September 10, 2014
by David McDaid, A-La Park, Eva-Maria Bonin
The economic impacts of suicide are profound, although comparatively few studies have sought to quantify these costs. Updating work undertaken previously by one of the authors, it is estimated that the average cost per completed suicide for those of working age only in England is £1.67m (at 2009 prices). This includes intangible costs (loss of life to the individual and the pain and suffering of relatives), as well as lost output (both waged and unwaged), police time and funerals.
There are also costs to the public purse from recurrent non-fatal suicide events; these are more difficult to estimate, and will vary by means of suicide attempt. One English study indicates that only 14% of costs are associated with A&E attendance and medical or surgical care; more than 70% of costs are incurred through follow up psychiatric inpatient and outpatient care. This is in part because a proportion of individuals who survive suicide attempts are likely to make further attempts, in some cases fatal. There are nevertheless economic benefits from delaying completed suicide as the number of lost years of productive activity will be reduced; overall it is estimated that costs are averted of £66,797 per year per person of working age where suicide is delayed.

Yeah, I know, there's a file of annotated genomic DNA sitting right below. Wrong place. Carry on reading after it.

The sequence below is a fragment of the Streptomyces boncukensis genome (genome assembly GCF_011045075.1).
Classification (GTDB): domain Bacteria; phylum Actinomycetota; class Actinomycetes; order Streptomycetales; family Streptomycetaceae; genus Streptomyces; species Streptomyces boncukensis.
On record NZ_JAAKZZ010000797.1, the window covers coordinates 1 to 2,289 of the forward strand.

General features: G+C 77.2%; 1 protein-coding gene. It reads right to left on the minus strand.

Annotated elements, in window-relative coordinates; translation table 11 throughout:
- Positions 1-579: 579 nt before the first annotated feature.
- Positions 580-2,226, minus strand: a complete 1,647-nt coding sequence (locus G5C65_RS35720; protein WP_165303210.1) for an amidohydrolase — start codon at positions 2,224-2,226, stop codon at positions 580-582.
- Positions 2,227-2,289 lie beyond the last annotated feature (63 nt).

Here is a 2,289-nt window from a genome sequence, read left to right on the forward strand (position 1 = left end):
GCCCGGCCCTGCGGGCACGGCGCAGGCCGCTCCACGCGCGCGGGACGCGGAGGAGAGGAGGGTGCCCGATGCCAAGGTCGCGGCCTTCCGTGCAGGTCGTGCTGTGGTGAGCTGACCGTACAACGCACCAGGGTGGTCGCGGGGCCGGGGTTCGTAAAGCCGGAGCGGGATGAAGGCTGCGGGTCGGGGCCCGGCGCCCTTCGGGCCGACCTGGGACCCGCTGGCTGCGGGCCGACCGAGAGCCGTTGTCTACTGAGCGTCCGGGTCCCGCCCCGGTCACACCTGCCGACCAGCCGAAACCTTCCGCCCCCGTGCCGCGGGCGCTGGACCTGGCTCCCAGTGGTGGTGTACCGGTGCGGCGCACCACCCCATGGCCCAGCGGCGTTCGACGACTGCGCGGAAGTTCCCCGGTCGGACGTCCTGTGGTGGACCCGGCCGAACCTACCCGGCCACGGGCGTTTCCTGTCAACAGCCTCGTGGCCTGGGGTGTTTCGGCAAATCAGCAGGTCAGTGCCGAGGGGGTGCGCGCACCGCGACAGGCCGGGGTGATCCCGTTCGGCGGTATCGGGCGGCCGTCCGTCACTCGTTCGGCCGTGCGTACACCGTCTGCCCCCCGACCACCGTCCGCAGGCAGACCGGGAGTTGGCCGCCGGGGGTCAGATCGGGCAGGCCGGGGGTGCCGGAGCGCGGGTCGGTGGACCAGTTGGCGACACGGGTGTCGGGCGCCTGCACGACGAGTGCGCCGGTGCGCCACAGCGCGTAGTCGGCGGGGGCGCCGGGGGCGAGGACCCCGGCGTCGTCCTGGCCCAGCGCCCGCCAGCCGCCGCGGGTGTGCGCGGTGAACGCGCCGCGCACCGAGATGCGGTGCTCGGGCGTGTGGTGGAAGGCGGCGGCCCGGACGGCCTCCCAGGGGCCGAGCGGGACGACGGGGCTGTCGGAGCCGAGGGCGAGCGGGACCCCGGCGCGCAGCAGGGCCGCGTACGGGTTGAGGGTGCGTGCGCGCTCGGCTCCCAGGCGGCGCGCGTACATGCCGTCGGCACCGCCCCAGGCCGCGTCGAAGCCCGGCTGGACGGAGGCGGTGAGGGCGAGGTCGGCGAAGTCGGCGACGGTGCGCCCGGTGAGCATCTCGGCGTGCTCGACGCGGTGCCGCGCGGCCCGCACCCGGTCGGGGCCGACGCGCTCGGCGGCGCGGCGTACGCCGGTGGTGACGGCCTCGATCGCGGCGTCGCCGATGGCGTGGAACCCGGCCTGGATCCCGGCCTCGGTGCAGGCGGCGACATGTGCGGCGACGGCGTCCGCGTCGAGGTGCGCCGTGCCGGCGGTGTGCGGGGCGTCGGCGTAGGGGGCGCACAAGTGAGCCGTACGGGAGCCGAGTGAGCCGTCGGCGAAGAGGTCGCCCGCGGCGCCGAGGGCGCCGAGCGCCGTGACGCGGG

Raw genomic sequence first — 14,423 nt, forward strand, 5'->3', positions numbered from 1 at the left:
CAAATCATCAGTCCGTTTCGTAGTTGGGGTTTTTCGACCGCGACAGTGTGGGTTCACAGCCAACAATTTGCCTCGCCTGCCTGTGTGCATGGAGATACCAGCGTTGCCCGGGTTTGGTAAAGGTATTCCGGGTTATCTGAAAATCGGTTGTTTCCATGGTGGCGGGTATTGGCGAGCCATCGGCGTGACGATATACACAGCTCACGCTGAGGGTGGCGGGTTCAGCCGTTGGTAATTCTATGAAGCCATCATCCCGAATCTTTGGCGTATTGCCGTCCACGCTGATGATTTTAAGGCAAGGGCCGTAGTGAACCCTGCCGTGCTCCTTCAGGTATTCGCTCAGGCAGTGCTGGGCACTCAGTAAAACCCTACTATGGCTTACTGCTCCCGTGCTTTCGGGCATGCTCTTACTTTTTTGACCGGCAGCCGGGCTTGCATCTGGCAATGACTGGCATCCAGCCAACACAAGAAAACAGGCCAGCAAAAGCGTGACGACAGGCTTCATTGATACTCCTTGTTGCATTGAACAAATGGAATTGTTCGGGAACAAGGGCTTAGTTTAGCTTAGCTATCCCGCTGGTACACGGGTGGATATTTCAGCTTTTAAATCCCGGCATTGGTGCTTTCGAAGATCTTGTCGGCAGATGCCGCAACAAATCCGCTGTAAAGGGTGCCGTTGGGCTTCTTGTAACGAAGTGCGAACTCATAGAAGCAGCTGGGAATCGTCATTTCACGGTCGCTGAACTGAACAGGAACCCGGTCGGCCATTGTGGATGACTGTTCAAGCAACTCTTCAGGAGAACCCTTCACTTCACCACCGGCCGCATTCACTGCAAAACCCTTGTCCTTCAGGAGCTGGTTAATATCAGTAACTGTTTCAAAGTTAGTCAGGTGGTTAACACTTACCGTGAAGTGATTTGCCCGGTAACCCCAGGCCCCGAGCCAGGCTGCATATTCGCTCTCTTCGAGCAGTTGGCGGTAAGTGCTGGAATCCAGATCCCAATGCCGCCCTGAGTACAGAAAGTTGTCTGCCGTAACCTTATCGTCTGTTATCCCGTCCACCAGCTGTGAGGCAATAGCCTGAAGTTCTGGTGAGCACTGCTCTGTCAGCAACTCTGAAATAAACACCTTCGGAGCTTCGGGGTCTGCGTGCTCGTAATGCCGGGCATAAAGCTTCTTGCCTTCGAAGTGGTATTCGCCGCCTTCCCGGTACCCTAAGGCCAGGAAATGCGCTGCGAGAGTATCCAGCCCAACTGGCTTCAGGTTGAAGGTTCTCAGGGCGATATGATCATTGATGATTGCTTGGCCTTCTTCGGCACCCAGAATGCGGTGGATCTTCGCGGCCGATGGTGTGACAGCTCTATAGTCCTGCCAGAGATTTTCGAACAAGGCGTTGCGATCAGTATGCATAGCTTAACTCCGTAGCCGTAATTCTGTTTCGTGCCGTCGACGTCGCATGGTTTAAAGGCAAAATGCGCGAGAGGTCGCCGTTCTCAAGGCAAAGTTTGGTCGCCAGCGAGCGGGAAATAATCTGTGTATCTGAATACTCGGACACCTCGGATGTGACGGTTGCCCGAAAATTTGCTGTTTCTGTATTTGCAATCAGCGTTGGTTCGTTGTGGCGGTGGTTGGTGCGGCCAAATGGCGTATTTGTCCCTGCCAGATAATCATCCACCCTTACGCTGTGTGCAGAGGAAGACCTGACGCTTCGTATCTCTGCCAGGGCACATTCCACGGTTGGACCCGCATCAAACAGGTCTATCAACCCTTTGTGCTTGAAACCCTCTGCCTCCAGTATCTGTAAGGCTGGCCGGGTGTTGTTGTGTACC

In 2011 we were asked by the Department of Health to identify and analyse the costs and economic payoffs of a range of interventions in the area of mental health promotion, prevention and early intervention, and to present this information in a way that would most helpfully support NHS and other commissioners in assessing the case for investment. As part of this report, we looked at the case for population-level suicide awareness training and intervention.